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The Rapidly Evolving State of Virtual Conferences

This guest blog post is by Jeff Cobb and Celisa Steele, from Tagoras.

Virtual conferences have been a quiet force in the events industry for years, but the COVID-19 pandemic has thrust them center stage. As so many organizations scramble to move their existing in-person events online, it’s natural to wonder whether we are undergoing a permanent shift away from face-to-face conferences. Research we conducted recently at Tagoras provides some clues about what the future may hold.

The Current Surge

Our latest Tagoras research report continues the work of four prior publications on virtual events dating back to 2011. At its core is an online survey conducted in March and April for which we received 361 qualifying responses. Of those responses, 21.6 percent indicate their organization has previously offered a virtual conference. Another 66.2 percent indicate they plan to offer a virtual conference in the coming 12 months. If that adoption plays out, nearly 88 percent of organizations may have offered a virtual conference by the end of the first quarter of 2021.

Source: The Virtual Conferences Report by Celisa Steele and Jeff Cobb (Tagoras, 2020).

COVID-19 is clearly a major driver for current virtual conference activity: 92.6 percent of respondents planning a virtual conference indicate it as a reason. Even among those who have already held a virtual conference, 42.5 percent say COVID was a reason.

Given that restrictions on large face-to-face gatherings are likely to remain a factor for the foreseeable future, there is good reason to believe that adoption numbers like those suggested by our Tagoras research will become a reality in the near term, but there are also good reasons to think a longer-term shift is underway.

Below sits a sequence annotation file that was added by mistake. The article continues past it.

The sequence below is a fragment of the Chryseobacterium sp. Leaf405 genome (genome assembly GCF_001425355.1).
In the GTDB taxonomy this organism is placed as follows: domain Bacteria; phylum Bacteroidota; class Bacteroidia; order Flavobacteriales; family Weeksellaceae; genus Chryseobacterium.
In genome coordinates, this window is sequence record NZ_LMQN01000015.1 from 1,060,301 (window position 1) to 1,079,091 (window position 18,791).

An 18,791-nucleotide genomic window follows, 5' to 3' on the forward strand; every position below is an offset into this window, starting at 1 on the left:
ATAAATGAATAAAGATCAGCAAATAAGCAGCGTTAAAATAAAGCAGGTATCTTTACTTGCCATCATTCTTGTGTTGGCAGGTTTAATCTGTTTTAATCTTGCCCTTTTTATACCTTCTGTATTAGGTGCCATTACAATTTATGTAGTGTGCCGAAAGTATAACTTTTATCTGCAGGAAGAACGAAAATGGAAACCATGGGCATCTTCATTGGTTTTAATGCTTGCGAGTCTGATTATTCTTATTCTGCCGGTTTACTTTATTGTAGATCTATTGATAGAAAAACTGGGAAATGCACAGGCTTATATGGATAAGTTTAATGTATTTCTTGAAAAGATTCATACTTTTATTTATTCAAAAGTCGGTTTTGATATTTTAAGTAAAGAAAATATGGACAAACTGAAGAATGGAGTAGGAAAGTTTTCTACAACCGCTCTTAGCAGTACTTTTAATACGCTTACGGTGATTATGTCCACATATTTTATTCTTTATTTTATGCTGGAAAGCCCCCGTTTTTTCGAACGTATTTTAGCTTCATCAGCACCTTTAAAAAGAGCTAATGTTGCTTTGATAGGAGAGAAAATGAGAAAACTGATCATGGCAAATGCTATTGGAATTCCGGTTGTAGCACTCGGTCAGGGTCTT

Why the Surge Might Last

As important a factor as COVID-19 is currently, there were already very good reasons driving earlier adoption of virtual conferences. Among survey respondents who have already held a virtual conference, “To reach customers or members who could not otherwise attend place-based events,” is cited by 75.3 percent, making it the top reason by a wide margin. Additional high-ranking reasons include:

  • “To support an overall goal of delivering more services online” (52.1 percent)
  • “To be perceived as embracing cutting-edge approaches to serving customers or members” (50.7 percent)

Notably, these are also the top three reasons cited after COVID-19 by respondents planning to offer a virtual conference within the next 12 months.

It has always been true that a large percentage of an organization’s members and customers are simply unable or unwilling to attend face-to-face events. Pandemics aside, against a backdrop of concerns about global climate change and socioeconomic inequity, it seems inevitable that event producers will see the value in focusing more of their efforts online.

As it happens, those who have are seeing good results. Among respondents to the Tagoras survey who have already held a virtual conference:

  • Just over three-quarters (75.4 percent) report attendees gave the same or very similar evaluation scores to the virtual conference as to a comparable place-based event.
  • Over three-quarters (79.7 percent) report that registrations for their virtual conference either met or exceeded expectations.